I was reading through the whirlwind of discussion that my post last week on "Joe the Plumber" set off, and I noticed that most readers were in agreement about one point: I am dead wrong about licensing.
Here's a good example from commenter "Ol' Whip":
Yes it does matter. It is an outside certification that he actually knows what he is doing and won't cause your house to flood, your sewage to back up or your boiler to explode.
Lot's of folks can change a light bulb but I sure don't want them claiming to be electricians and working on my house.
With all due respect to my esteemed readers, I just find this argument perplexing. It doesn't square with my personal experience of how consumers try to make sure they are buying quality service—and I'm guessing many other people have similar experiences.
Of all the ways of demonstrating to consumers that they will get their money's worth when buying a service, government licensing seems like the LEAST important by far.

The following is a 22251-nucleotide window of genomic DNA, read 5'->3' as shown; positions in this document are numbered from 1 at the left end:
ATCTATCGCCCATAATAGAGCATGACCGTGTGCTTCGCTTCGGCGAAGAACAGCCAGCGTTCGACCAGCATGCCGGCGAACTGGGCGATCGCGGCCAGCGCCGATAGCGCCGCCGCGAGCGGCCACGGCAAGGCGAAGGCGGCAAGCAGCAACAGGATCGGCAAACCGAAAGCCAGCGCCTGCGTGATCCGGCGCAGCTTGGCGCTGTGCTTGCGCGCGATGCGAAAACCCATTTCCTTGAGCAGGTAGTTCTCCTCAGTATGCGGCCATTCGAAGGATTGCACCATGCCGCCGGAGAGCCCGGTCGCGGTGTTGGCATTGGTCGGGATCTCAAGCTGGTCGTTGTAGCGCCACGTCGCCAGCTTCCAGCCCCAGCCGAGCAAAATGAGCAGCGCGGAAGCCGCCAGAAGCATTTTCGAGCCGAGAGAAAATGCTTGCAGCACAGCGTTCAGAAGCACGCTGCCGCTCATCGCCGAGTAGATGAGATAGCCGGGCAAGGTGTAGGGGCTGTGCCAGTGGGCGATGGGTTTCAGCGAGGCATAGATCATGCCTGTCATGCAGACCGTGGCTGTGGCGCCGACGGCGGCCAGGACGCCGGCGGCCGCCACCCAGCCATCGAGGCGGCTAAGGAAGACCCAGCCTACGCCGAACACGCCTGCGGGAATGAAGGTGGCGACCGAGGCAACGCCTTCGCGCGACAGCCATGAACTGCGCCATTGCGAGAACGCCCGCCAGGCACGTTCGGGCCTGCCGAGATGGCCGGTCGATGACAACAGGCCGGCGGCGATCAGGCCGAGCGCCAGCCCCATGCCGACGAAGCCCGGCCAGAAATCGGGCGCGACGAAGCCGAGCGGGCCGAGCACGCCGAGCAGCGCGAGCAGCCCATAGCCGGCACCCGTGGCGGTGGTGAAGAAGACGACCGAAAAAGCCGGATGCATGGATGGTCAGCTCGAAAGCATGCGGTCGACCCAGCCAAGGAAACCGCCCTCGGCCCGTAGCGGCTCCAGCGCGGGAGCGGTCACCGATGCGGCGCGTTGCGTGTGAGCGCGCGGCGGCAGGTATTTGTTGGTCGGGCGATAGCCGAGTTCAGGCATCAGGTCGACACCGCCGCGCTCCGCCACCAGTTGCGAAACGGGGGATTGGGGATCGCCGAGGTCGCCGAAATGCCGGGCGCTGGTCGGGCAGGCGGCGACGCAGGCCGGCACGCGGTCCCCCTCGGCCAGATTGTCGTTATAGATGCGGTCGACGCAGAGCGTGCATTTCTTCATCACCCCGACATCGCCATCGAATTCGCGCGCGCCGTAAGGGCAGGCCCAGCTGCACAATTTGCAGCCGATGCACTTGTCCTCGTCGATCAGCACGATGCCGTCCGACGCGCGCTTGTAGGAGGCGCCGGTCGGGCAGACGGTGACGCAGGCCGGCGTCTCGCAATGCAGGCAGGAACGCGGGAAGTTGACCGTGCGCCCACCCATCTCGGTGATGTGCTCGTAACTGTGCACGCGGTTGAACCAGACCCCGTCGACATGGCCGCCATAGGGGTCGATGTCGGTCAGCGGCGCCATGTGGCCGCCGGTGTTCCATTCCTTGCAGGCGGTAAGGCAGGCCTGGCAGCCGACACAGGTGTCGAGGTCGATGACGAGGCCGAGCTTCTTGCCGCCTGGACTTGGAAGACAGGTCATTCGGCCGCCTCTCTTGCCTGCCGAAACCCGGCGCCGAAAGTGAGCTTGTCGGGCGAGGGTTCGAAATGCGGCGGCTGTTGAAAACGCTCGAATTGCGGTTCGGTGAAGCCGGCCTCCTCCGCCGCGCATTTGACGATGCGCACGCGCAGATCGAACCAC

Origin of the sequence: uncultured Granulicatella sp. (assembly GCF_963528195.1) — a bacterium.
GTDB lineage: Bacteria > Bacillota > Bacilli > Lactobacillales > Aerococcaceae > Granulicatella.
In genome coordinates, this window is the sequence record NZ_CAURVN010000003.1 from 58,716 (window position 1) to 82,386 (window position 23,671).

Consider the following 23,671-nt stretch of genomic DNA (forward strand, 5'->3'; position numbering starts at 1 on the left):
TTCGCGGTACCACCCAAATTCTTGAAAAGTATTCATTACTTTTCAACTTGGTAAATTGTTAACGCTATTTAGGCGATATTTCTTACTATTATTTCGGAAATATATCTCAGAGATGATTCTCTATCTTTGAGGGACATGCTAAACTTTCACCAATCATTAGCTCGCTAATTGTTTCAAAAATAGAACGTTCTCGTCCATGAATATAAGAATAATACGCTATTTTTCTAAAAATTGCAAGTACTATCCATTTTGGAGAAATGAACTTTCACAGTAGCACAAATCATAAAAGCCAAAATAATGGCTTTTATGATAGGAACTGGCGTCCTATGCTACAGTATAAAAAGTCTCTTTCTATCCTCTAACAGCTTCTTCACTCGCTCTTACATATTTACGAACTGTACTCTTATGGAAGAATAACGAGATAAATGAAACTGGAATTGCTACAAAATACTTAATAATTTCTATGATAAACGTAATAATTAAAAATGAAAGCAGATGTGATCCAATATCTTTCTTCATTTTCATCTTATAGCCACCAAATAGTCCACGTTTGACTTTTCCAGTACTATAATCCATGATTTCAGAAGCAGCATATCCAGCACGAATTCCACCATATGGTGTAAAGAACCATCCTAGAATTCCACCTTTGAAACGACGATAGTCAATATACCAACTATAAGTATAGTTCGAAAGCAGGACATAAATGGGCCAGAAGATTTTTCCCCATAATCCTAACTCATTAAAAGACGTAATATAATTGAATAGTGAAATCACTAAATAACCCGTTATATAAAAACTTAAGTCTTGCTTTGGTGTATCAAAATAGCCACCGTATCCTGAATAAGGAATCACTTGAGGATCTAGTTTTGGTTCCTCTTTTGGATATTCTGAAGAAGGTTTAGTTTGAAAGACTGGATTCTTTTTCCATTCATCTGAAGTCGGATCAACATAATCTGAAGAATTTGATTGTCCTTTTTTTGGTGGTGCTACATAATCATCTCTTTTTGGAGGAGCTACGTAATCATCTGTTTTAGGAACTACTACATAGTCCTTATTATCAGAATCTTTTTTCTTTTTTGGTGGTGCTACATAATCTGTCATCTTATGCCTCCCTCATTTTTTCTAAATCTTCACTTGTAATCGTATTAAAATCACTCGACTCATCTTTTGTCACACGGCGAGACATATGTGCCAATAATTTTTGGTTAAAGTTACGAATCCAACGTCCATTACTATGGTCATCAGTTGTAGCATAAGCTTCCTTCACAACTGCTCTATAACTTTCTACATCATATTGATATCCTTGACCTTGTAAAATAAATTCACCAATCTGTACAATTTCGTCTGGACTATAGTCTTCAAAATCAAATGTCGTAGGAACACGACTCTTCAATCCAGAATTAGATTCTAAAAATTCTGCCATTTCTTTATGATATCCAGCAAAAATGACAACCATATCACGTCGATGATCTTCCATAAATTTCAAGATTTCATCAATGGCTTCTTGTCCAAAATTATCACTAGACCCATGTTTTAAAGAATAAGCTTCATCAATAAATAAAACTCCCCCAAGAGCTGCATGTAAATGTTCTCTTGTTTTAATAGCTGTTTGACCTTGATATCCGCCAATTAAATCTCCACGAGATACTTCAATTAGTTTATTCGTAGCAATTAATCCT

It seems to me that people are much more likely to ask for recommendations from friends or family or look for businesses with nice ads in the local paper long before they worry about who passed what tests set by the local or state government.
What's more, consumers' ability to weed out the bad businesses from the good is being enhanced all the time by the Internet. Yelp.com, for example, has proved to me to be a very useful tool at finding feedback about local businesses.
I don't expect to persuade everyone, but I think people should consider all the ways that the market can enforce its own quality control before we jump to the conclusion that we need costly licensing laws.
Carl Schramm has more about how the "Joe the Plumber" story illustrates why we need more risk-taking in our economy, not less.